Now you have no excuse not to have a date this Valentine’s Day.
New York City restaurants will resume indoor dining at 25 percent capacity on Feb. 14, Gov. Andrew Cuomo announced Friday, citing the city’s dropping infection rate and stating with confidence that positive tests will continue to fall.
According to state data, New York City’s infection rate peaked at 7.1 percent on Jan. 4, and has fallen to 4.9 percent since then. The state’s dataset differs from the City of New York’s data, which listed the city’s infection rate at over 8 percent today.
Cuomo also intends to allow weddings and wedding venues to operate again with up to 150 guests after March 15 — with an emphasis on rapid COVID testing for all guests.
“You could make a reservation now or plan dinner on Valentine’s Day, you propose on Valentine’s day, and then you can have the wedding ceremony March 15, up to 150 people,” he said. “People will actually come to your wedding because you can tell them with the testing it will be safe, everyone there will have been tested.”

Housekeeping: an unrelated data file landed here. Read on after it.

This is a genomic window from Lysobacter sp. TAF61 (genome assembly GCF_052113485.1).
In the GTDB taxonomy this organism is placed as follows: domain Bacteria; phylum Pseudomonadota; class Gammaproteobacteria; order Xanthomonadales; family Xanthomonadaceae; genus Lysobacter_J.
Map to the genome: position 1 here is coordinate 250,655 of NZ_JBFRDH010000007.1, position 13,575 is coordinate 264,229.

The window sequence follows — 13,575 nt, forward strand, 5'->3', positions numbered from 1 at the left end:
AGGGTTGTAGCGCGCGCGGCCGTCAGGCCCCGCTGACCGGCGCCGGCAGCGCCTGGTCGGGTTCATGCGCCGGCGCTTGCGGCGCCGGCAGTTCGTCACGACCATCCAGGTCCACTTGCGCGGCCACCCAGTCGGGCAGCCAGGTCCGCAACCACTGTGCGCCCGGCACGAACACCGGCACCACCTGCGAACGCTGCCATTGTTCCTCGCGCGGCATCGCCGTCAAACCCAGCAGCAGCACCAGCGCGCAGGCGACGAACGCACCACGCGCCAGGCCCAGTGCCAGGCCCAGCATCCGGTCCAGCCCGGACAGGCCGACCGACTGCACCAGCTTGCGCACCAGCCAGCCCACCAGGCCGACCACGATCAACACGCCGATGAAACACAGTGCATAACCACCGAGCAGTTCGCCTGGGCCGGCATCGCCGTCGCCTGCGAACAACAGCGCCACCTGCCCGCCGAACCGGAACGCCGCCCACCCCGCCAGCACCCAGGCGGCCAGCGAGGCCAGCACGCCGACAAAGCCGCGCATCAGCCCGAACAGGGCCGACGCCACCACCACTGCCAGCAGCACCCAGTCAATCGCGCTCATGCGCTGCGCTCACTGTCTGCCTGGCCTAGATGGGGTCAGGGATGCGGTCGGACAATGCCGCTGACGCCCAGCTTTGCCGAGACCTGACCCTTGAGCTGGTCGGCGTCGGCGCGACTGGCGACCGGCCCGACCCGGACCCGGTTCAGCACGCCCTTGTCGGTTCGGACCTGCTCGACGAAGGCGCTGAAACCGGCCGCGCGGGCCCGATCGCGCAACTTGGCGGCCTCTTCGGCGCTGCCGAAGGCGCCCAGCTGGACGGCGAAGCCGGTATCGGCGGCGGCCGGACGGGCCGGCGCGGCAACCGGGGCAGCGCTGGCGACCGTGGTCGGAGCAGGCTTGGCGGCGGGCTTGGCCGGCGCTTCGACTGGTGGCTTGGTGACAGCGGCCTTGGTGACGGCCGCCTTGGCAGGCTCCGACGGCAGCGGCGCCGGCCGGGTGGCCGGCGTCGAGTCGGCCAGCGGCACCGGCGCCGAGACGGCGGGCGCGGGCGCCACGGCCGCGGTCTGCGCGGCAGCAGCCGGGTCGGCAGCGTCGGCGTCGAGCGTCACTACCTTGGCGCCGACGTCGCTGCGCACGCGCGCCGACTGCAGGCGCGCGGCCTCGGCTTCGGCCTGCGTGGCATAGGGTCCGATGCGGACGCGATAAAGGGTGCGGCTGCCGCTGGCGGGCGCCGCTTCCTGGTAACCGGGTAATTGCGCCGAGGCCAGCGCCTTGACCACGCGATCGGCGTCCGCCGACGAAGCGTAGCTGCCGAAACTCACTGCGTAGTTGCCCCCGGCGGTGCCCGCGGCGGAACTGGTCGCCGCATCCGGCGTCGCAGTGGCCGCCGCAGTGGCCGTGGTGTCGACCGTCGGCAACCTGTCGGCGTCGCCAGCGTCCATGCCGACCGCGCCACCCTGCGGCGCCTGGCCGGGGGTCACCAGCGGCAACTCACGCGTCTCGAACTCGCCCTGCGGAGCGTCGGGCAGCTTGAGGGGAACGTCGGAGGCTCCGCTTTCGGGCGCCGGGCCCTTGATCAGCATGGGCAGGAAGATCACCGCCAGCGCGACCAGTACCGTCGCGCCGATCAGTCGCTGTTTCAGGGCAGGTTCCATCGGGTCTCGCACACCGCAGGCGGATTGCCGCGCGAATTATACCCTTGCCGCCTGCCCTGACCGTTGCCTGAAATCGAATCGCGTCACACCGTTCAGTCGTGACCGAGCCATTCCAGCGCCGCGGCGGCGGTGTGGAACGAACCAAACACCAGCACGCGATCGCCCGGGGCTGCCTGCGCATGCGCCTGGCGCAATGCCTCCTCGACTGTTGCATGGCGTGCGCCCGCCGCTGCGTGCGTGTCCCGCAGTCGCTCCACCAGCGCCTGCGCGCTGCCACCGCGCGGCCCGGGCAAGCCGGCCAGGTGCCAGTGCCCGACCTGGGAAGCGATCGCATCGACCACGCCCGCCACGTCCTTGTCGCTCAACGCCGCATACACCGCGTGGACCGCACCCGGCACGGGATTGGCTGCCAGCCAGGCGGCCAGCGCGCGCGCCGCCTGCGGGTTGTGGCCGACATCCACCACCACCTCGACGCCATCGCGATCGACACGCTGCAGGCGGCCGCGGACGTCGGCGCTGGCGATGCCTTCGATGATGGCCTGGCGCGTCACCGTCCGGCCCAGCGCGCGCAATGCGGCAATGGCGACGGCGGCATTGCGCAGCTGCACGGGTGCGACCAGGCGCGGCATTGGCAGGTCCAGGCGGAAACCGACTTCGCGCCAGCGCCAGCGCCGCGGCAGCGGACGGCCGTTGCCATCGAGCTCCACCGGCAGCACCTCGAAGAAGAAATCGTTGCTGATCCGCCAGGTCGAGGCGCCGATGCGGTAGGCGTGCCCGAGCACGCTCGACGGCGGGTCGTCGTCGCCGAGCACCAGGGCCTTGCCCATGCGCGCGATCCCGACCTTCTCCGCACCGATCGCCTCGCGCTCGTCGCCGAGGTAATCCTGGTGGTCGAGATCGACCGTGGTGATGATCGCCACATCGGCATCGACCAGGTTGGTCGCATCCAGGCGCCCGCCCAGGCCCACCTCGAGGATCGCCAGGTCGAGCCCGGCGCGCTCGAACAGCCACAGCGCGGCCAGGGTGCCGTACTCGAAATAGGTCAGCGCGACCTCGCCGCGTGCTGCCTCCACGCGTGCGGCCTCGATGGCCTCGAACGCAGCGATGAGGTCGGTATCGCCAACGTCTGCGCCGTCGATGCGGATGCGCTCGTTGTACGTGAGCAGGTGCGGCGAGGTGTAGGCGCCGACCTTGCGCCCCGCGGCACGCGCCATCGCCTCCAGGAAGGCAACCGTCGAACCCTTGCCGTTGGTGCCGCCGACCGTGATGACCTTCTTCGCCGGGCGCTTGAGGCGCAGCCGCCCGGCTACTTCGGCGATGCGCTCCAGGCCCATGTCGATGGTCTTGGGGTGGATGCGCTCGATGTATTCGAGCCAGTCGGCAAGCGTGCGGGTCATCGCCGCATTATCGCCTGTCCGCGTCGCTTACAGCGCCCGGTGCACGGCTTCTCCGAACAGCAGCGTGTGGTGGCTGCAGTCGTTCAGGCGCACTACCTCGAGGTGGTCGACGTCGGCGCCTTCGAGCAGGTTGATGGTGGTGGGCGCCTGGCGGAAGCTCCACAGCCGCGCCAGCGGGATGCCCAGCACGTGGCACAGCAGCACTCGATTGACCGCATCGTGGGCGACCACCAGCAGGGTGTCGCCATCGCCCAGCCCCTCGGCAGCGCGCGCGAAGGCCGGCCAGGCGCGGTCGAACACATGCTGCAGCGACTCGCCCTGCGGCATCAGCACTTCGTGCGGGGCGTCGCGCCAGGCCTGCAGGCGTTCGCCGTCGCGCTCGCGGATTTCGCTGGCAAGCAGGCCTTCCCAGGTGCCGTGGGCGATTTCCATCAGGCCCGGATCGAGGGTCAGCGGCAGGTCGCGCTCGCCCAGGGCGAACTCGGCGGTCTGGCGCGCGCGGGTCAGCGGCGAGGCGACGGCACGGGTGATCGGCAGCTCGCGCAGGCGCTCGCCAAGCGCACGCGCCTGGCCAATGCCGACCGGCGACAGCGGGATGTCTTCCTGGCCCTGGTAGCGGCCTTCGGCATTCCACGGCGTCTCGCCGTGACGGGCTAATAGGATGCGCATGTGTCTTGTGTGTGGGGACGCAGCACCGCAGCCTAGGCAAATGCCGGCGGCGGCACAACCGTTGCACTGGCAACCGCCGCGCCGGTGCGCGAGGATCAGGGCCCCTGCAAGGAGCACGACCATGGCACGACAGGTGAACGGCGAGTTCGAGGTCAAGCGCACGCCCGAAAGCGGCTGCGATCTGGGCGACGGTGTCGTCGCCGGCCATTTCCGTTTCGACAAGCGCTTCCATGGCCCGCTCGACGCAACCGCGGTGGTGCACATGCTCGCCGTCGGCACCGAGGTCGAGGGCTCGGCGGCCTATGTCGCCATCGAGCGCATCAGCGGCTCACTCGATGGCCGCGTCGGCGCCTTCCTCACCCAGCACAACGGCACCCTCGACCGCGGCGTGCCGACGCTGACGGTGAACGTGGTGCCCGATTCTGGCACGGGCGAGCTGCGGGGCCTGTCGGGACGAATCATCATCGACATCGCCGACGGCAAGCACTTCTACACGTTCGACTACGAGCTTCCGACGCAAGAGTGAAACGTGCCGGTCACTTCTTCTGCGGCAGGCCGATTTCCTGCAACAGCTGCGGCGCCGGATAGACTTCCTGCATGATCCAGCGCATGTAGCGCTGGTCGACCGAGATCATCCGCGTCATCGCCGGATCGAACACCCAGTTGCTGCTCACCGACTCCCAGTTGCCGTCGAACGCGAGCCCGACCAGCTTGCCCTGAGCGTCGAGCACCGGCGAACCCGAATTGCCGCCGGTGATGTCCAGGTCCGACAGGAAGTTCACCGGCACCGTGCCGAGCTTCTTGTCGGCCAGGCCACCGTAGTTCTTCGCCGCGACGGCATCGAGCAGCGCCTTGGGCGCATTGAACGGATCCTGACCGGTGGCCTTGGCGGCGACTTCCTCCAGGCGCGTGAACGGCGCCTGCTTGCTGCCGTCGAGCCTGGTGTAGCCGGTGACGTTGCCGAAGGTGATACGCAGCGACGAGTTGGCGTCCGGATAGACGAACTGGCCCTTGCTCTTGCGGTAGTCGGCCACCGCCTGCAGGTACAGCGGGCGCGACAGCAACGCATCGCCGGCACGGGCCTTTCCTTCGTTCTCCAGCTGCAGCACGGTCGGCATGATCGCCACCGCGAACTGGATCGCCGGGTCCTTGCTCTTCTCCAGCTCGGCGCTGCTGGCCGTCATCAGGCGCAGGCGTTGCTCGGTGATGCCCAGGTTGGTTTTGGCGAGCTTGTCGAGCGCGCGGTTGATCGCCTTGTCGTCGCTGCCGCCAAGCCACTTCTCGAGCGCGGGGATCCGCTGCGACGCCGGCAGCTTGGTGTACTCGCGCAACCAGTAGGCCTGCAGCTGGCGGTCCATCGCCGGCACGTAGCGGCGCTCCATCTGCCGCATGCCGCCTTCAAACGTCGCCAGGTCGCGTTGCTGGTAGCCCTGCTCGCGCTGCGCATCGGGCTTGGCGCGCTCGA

Hospitality groups celebrated Cuomo’s decision but questioned the logic of making struggling restaurants wait over two weeks to reopen and only allowing 25 percent capacity while establishments outside of the city, where infection rates are higher in some regions, are allowed 50 percent capacity.
“Unfortunately, once again the state’s standards are being applied inequitably in the five boroughs without a transparent and data-driven system for further reopening the city’s restaurant economy,” said Andrew Rigie, executive director of the New York City Hospitality Alliance.
Others criticized Cuomo for allowing restaurants to reopen before restaurant workers are eligible for the coronavirus vaccine, and called on the governor to expand eligibility to include hospitality workers.
“The governor must make the vaccine available immediately for all service industry workers who will be working,” tweeted Manhattan City Council candidate Marti Cummings.
Studies have shown indoor dining to be a high-risk activity during the pandemic, with some data showing that six feet of distance is not enough to prevent infection in an indoor mask-less setting.